Does the viral heatless curler tool REALLY work? Beauty writer tries the TikTok-approved trend to see if it gives salon worthy waves – with VERY surprising results
- Hannah Thompson, Beauty Content Creator At Eliza, tried a silk heatless curler
- Heatless curler from Silke comes in the form of a soft, silk-covered fabric tube
- Heatless hair curlers started doing the rounds back in the first 2020 lockdown
Having worked in the beauty industry for years, I’m forever sceptical when a new ‘beauty hack’ goes viral on TikTok.
Heatless hair curlers started doing the rounds back in the first 2020 lockdown, with people using their extra time as an excuse to get experimental with socks and dressing gown belts galore.
While these ‘hacks’ seemed to work, delivering soft waves and spirals, I wasn’t convinced they would for me. Any time I’ve braided my hair, it’s dropped out pretty quickly, and even with heat it takes a small army and a copious amount of hairspray to get my style to last the night.
I have however become a massive fan of velcro rollers over the past couple of years, so when the Eliza team were sent a pink silk heatless curler, without any exciting Thursday evening plans ahead of me, I took it home to try.
Hannah Thompson, Beauty Content Creator At Eliza, tried a silk heatless curler (pictured)
Hannah pictured after trying out the heatless curler. The heatless curler from Silke comes in the form of a soft, silk-covered fabric tube
There are a few different versions of heatless curlers (including the aforementioned socks and dressing gown options). This particular heatless curler from Silke comes in the form of a soft, silk-covered fabric tube, which allows you to easily bend it round your head.
Now, full transparency, I’m not dexterous when it comes to styling my hair. I only got the hang of plaits in my early twenties after many hours of YouTube videos, so trust me when I say if I can get the hang of this, most people will be able to.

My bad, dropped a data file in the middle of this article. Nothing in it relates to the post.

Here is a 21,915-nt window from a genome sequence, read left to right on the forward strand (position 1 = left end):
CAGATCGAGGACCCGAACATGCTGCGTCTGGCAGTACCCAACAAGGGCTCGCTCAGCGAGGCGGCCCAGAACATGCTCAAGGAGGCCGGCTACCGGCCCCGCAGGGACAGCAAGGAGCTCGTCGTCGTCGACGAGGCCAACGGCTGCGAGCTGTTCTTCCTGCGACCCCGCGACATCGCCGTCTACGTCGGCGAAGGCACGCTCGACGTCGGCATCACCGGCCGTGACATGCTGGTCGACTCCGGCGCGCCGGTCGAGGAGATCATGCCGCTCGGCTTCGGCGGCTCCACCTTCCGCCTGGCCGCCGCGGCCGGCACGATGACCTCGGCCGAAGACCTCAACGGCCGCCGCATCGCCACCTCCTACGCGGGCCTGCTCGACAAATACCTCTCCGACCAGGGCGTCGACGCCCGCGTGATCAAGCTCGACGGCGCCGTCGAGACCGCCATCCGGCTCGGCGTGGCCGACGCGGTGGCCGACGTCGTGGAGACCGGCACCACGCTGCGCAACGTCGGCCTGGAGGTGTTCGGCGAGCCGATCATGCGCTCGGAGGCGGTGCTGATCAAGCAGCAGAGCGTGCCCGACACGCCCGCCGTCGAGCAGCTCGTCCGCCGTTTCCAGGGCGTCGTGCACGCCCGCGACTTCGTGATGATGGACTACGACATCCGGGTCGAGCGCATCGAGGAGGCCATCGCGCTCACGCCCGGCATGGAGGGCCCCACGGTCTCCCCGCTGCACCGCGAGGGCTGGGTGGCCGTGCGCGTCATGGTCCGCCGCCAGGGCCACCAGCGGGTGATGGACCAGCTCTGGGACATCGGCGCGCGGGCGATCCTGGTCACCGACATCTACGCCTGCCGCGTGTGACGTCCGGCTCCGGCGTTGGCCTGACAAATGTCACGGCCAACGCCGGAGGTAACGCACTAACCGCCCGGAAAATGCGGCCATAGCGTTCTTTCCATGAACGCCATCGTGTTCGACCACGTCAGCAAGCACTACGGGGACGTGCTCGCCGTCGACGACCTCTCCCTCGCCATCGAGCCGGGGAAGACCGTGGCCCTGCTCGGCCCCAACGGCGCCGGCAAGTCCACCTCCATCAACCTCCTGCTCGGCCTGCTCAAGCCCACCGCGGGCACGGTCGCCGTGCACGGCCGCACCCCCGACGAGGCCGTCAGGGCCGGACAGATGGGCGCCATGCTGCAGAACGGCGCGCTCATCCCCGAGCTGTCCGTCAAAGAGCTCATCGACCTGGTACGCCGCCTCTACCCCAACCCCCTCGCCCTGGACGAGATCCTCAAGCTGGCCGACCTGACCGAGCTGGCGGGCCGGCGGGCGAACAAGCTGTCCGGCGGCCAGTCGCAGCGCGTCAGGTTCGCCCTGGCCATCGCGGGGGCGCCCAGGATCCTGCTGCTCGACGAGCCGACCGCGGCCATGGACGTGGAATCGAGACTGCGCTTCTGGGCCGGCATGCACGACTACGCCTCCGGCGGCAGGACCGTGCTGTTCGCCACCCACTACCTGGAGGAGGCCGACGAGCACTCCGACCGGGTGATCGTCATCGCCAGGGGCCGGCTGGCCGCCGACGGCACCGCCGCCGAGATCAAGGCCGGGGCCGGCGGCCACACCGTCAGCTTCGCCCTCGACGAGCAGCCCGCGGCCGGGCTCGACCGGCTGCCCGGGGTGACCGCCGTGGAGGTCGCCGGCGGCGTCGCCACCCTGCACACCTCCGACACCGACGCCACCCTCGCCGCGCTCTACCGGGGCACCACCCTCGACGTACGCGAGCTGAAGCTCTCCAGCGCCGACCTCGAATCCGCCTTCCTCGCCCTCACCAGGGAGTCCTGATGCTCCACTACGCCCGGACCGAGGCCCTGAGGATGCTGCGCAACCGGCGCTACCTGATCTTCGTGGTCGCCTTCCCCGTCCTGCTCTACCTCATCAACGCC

It’s best to start with your hair not completely dry, so doing this after a wash is ideal. However, as I was short on time, I gave it a go with dry locks.
I started by securing the heatless curler to the top of my head with a claw clip to stop it sliding around so much (it has a tendency to move around, so be patient).
I then took a section at the front of my hair from one side and wrapped it outwards round the heatless curler, grabbing and adding sections as I went until all my hair was in and ready for securing on both sides (for the step-by-step instructions and all my top tips, read my full explainer).
In all honestly, that was the easiest bit. The hardest part is trying to sleep without disturbing the curler, which can come loose rather easily. Unless you are used to lying on your back in a motionless sleep (not I), this can be a bit of a challenge.
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Heatless hair curlers started doing the rounds back in the first 2020 lockdown. Pictured, Hannah
Although some hair had come loose by the morning, the majority was still wrapped around, and when I took it out, I was pleasantly surprised to find my hair had curled evenly on both sides, leaving me with medium-full waves.
The top of my hair was pretty flat where the curler had sat – you can read how I revived it here.
I used the Silke London Heatless Curler, £42, LookFantastic, which comes with the heatless curler, claw and hair scrunchies, but Kitsch does an equally good curling set (sans clip) for £11.50.
Overall, I was pretty impressed with how well this curled my hair without heat; it’s not something I’d do every night as to be honest, the awkwardness of trying not to move in my sleep wasn’t worth it.
But for those with heat-damaged or weaker strands that still want to style their hair in waves/curls, it’s a great alternative to hot tools.
To read a full explainer on three ways to get a bouncy blowout style at home, head over to my article at eliza.co.uk
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